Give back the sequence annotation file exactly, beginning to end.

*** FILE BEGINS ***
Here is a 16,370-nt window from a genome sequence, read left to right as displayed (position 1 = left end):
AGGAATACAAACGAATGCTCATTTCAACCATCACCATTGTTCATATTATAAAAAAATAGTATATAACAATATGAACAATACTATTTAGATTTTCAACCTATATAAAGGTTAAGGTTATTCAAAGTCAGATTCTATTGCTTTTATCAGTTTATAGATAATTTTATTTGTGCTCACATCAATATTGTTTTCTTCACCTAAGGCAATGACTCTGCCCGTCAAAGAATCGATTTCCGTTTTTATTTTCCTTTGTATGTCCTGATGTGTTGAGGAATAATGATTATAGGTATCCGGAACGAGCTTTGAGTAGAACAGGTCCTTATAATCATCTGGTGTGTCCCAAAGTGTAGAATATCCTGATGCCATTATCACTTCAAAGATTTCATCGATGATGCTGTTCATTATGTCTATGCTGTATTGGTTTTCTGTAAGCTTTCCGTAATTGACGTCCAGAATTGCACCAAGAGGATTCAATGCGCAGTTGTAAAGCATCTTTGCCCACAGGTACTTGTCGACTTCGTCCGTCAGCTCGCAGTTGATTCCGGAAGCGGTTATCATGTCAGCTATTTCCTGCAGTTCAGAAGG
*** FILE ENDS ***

Here is a 16,370-nt window from a genome sequence, read left to right as displayed (position 1 = left end):
AGGAATACAAACGAATGCTCATTTCAACCATCACCATTGTTCATATTATAAAAAAATAGTATATAACAATATGAACAATACTATTTAGATTTTCAACCTATATAAAGGTTAAGGTTATTCAAAGTCAGATTCTATTGCTTTTATCAGTTTATAGATAATTTTATTTGTGCTCACATCAATATTGTTTTCTTCACCTAAGGCAATGACTCTGCCCGTCAAAGAATCGATTTCCGTTTTTATTTTCCTTTGTATGTCCTGATGTGTTGAGGAATAATGATTATAGGTATCCGGAACGAGCTTTGAGTAGAACAGGTCCTTATAATCATCTGGTGTGTCCCAAAGTGTAGAATATCCTGATGCCATTATCACTTCAAAGATTTCATCGATGATGCTGTTCATTATGTCTATGCTGTATTGGTTTTCTGTAAGCTTTCCGTAATTGACGTCCAGAATTGCACCAAGAGGATTCAATGCGCAGTTGTAAAGCATCTTTGCCCACAGGTACTTGTCGACTTCGTCCGTCAGCTCGCAGTTGATTCCGGAAGCGGTTATCATGTCAGCTATTTCCTGCAGTTCAGAAGG